About the Project
The FXB Center’s Making the Public Health Case for Reparations project seeks to explore Black reparations as a public health strategy to help to eliminate racial disparities in health outcomes and achieve health equity. Scholarship on the need, and potential form, of reparations to U.S. descendants of slavery has not engaged public health researchers sufficiently. This project centers on exploring and addressing this gap.
Support for this project was provided by the Robert Wood Johnson Foundation. The views expressed here do not necessarily reflect the views of the Foundation.
In February 2022, the FXB Center released “Making the Public Health Case for Reparations: Landscape Report,” a first-of-its-kind report on reparations for Black Americans. The report considers whether longstanding racial health inequities could be mitigated by reparations efforts with the goal of engaging more health scholars in this conversation. Read the report.
Summary of National Efforts
From a national lens, several U.S. jurisdictions have taken the initiative to model reparation efforts, which includes: Asheville, North Carolina; Durham, North Carolina; Evanston, Illinois; and the state of California. In addition, Mayors Organized for Reparations and Equity (MORE) includes 11 mayors in cities across America with shared justice commitments and strategies to fund pilot programs for reparations.
Leading with the most progress in reparation efforts, Evanston, Illinois has been the first and only city to repay its Black residents with cash payments. Its $25,000 payments can only be utilized for home infrastructure and will be given to 16 Black residents of its 12,000 in total. The payments will be the pilot steps in the pledge to allocate $10 million over the next 10 years.
The MORE coalition was formed in anticipation of the declaration of Juneteenth as a federal holiday and includes cities within California, Oklahoma, North Carolina, Rhode Island, Texas, Missouri, Colorado, and Minnesota. The coalition has shared commitments that aim at locating funding for pilot reparation programs, creating Black-led advisory committees, and urging the federal government to pass H.R. 40 (Commission to Study and Develop Reparation Proposals for African-Americans Act).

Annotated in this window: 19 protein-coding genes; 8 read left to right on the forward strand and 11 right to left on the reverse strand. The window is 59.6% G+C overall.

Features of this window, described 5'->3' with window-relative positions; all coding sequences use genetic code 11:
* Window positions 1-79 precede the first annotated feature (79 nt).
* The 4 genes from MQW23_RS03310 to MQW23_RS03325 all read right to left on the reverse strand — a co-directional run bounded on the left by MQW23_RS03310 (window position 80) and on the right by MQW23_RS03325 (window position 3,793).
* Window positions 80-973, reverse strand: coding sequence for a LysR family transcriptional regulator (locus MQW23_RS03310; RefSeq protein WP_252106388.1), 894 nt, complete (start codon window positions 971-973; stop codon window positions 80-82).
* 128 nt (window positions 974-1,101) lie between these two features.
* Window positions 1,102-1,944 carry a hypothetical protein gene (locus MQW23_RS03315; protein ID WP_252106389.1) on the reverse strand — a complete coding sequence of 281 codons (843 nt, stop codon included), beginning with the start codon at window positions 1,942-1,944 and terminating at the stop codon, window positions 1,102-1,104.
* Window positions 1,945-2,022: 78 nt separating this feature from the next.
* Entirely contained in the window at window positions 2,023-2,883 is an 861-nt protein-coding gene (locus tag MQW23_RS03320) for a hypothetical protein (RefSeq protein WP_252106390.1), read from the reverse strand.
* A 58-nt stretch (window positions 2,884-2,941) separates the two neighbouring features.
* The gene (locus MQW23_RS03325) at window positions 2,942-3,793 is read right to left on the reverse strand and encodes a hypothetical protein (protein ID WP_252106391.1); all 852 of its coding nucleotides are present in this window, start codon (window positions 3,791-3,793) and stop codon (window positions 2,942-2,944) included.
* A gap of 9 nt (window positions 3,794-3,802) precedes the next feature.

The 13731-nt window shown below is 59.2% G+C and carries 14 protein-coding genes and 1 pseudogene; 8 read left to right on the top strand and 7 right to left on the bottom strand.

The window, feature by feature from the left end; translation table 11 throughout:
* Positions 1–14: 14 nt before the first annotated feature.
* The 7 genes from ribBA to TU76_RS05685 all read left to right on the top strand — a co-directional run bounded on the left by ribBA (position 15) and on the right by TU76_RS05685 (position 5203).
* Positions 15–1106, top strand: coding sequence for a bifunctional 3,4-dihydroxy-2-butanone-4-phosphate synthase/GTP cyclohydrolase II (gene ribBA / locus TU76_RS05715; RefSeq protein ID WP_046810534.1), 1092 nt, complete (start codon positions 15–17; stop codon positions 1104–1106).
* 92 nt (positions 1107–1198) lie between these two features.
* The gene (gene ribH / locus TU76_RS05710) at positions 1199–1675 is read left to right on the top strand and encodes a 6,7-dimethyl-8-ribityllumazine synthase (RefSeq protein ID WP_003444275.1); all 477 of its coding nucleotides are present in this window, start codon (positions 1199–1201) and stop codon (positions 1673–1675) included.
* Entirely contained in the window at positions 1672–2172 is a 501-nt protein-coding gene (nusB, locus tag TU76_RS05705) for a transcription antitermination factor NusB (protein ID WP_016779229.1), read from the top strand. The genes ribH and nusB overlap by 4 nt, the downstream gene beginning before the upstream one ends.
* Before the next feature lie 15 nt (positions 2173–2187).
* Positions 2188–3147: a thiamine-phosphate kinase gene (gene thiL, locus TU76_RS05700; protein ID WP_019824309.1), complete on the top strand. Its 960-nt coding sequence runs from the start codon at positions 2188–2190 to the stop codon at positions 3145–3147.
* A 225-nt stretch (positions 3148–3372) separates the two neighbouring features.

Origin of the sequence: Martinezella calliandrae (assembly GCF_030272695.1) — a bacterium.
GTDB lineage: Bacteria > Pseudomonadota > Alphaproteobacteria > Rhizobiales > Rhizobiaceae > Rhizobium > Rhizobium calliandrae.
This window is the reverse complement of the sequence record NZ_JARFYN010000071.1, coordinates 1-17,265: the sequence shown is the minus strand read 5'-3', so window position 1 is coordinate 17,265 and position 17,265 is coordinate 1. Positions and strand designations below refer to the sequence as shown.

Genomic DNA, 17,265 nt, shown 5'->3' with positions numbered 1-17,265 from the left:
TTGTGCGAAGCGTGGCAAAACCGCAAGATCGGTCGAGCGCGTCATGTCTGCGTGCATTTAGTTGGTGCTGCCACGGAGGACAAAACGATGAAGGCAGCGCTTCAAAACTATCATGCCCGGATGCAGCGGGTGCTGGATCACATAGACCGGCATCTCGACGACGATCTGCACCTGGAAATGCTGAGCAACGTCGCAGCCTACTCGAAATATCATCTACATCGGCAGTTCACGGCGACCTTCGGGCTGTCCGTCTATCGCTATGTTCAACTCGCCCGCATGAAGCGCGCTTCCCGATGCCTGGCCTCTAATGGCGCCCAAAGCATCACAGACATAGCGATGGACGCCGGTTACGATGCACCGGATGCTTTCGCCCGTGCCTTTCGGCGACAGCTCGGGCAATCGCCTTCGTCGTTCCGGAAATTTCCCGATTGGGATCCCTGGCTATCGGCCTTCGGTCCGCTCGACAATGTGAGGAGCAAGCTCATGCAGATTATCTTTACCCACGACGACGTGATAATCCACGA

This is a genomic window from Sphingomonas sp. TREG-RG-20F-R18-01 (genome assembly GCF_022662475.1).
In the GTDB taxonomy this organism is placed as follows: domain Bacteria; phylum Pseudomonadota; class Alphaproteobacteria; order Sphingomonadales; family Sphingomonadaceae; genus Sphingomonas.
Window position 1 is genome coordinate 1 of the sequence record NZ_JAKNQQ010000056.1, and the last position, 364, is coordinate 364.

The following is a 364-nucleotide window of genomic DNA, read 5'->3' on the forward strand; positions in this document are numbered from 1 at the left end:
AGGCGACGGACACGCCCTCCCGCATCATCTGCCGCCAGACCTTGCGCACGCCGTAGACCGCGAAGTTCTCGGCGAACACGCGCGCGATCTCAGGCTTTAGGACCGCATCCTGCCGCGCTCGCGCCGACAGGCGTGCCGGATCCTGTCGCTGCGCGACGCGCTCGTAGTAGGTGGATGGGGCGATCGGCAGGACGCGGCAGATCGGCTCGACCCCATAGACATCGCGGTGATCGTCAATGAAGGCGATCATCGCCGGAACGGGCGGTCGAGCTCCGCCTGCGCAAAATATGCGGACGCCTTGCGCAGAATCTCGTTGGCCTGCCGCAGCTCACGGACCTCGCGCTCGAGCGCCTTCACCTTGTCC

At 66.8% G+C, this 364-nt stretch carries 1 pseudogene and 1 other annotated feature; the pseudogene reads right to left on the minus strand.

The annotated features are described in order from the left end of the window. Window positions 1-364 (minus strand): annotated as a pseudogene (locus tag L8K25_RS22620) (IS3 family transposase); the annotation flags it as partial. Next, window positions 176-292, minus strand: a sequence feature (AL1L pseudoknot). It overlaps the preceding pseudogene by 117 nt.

For a handful of these cities—Los Angeles, Austin, Durham, Asheville, and Providence—efforts are focused on studying their individual injustices of the past upon their residents. However, none of the cities have progressed far enough to solidify a specific spending budget on reparations. Overall, most of these cities have not decided what subset of the population will receive reparations or what form it may be. Accordingly, the nation’s overall progress towards reparations can be described as in its infancy stages. The next steps, after conducting studies, appear to be locating funding for pilot reparation programs and deciding which residents will benefit from a specific reparations form.
Note: This work is not supported by the Making the Public Health Case for Reparations project.
FXB Center Publications on Reparations
Gilman, Matlin, and Mary T. Bassett. “It’s Time For Boston To Pay Reparations.” It’s Time For Boston To Pay Reparations | Cognoscenti, WBUR, 18 June 2021, [link]
Matache, Margareta. “It Is Time Reparations Are Paid for Roma Slavery.” Racism | Al Jazeera, Al Jazeera, 5 Oct. 2020, [link]
Bhabha, Jacqueline, et al., editors. Time for Reparations: A Global Perspective, University of Pennsylvania Press, Sept. 2021, [link]
Bassett, Mary T., and Sandro Galea. “Reparations as a Public Health Priority — A Strategy for Ending Black–White Health Disparities.” New England Journal of Medicine, vol. 383, no. 22, 2020, pp. 2101–2103., doi:10.1056/nejmp2026170, [link]
December 10, 2021 – Time for Reparations: A Global Perspective
Learn more about the FXB Center’s structural racism work here.